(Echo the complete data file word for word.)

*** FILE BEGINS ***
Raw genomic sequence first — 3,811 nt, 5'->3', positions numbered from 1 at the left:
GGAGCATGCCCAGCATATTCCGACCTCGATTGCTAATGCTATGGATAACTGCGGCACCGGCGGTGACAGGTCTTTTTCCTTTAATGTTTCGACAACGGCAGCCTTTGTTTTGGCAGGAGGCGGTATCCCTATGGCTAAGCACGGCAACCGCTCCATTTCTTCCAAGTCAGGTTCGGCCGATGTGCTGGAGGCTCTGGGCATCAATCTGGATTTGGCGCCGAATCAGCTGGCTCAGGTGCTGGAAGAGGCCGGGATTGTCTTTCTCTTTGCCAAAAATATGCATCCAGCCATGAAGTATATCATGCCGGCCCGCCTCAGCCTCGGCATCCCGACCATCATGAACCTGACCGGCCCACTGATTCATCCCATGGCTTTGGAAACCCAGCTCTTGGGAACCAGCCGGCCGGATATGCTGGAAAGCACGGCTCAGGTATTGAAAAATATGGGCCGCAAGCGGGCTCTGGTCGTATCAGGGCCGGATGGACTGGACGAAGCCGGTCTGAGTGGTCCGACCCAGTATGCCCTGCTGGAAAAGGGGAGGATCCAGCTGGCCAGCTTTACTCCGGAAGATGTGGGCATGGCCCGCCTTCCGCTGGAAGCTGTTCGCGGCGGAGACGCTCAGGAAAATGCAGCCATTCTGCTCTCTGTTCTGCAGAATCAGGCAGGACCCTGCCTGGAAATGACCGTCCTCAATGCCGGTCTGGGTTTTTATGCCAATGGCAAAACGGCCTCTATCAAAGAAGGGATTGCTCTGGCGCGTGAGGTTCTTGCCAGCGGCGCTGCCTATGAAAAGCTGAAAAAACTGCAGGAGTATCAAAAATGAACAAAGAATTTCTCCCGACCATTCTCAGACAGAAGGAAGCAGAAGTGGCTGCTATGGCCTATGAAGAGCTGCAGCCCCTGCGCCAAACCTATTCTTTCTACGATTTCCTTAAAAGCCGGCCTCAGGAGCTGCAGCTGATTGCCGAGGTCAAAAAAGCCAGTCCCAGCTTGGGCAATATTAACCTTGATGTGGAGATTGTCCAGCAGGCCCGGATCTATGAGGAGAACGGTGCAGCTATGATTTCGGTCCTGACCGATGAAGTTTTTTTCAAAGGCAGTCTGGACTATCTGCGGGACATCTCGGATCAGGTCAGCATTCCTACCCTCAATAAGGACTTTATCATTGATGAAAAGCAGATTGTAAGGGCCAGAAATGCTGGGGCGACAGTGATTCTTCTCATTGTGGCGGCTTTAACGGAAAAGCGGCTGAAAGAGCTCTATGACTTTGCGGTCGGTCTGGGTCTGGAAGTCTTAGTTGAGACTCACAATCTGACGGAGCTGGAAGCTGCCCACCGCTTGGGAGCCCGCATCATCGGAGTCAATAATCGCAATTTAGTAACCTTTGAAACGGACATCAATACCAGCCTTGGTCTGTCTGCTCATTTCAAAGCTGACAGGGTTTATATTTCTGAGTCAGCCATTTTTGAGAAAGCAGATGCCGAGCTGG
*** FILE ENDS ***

Raw genomic sequence first — 3,811 nt, 5'->3', positions numbered from 1 at the left:
GGAGCATGCCCAGCATATTCCGACCTCGATTGCTAATGCTATGGATAACTGCGGCACCGGCGGTGACAGGTCTTTTTCCTTTAATGTTTCGACAACGGCAGCCTTTGTTTTGGCAGGAGGCGGTATCCCTATGGCTAAGCACGGCAACCGCTCCATTTCTTCCAAGTCAGGTTCGGCCGATGTGCTGGAGGCTCTGGGCATCAATCTGGATTTGGCGCCGAATCAGCTGGCTCAGGTGCTGGAAGAGGCCGGGATTGTCTTTCTCTTTGCCAAAAATATGCATCCAGCCATGAAGTATATCATGCCGGCCCGCCTCAGCCTCGGCATCCCGACCATCATGAACCTGACCGGCCCACTGATTCATCCCATGGCTTTGGAAACCCAGCTCTTGGGAACCAGCCGGCCGGATATGCTGGAAAGCACGGCTCAGGTATTGAAAAATATGGGCCGCAAGCGGGCTCTGGTCGTATCAGGGCCGGATGGACTGGACGAAGCCGGTCTGAGTGGTCCGACCCAGTATGCCCTGCTGGAAAAGGGGAGGATCCAGCTGGCCAGCTTTACTCCGGAAGATGTGGGCATGGCCCGCCTTCCGCTGGAAGCTGTTCGCGGCGGAGACGCTCAGGAAAATGCAGCCATTCTGCTCTCTGTTCTGCAGAATCAGGCAGGACCCTGCCTGGAAATGACCGTCCTCAATGCCGGTCTGGGTTTTTATGCCAATGGCAAAACGGCCTCTATCAAAGAAGGGATTGCTCTGGCGCGTGAGGTTCTTGCCAGCGGCGCTGCCTATGAAAAGCTGAAAAAACTGCAGGAGTATCAAAAATGAACAAAGAATTTCTCCCGACCATTCTCAGACAGAAGGAAGCAGAAGTGGCTGCTATGGCCTATGAAGAGCTGCAGCCCCTGCGCCAAACCTATTCTTTCTACGATTTCCTTAAAAGCCGGCCTCAGGAGCTGCAGCTGATTGCCGAGGTCAAAAAAGCCAGTCCCAGCTTGGGCAATATTAACCTTGATGTGGAGATTGTCCAGCAGGCCCGGATCTATGAGGAGAACGGTGCAGCTATGATTTCGGTCCTGACCGATGAAGTTTTTTTCAAAGGCAGTCTGGACTATCTGCGGGACATCTCGGATCAGGTCAGCATTCCTACCCTCAATAAGGACTTTATCATTGATGAAAAGCAGATTGTAAGGGCCAGAAATGCTGGGGCGACAGTGATTCTTCTCATTGTGGCGGCTTTAACGGAAAAGCGGCTGAAAGAGCTCTATGACTTTGCGGTCGGTCTGGGTCTGGAAGTCTTAGTTGAGACTCACAATCTGACGGAGCTGGAAGCTGCCCACCGCTTGGGAGCCCGCATCATCGGAGTCAATAATCGCAATTTAGTAACCTTTGAAACGGACATCAATACCAGCCTTGGTCTGTCTGCTCATTTCAAAGCTGACAGGGTTTATATTTCTGAGTCAGCCATTTTTGAGAAAGCAGATGCCGAGCTGG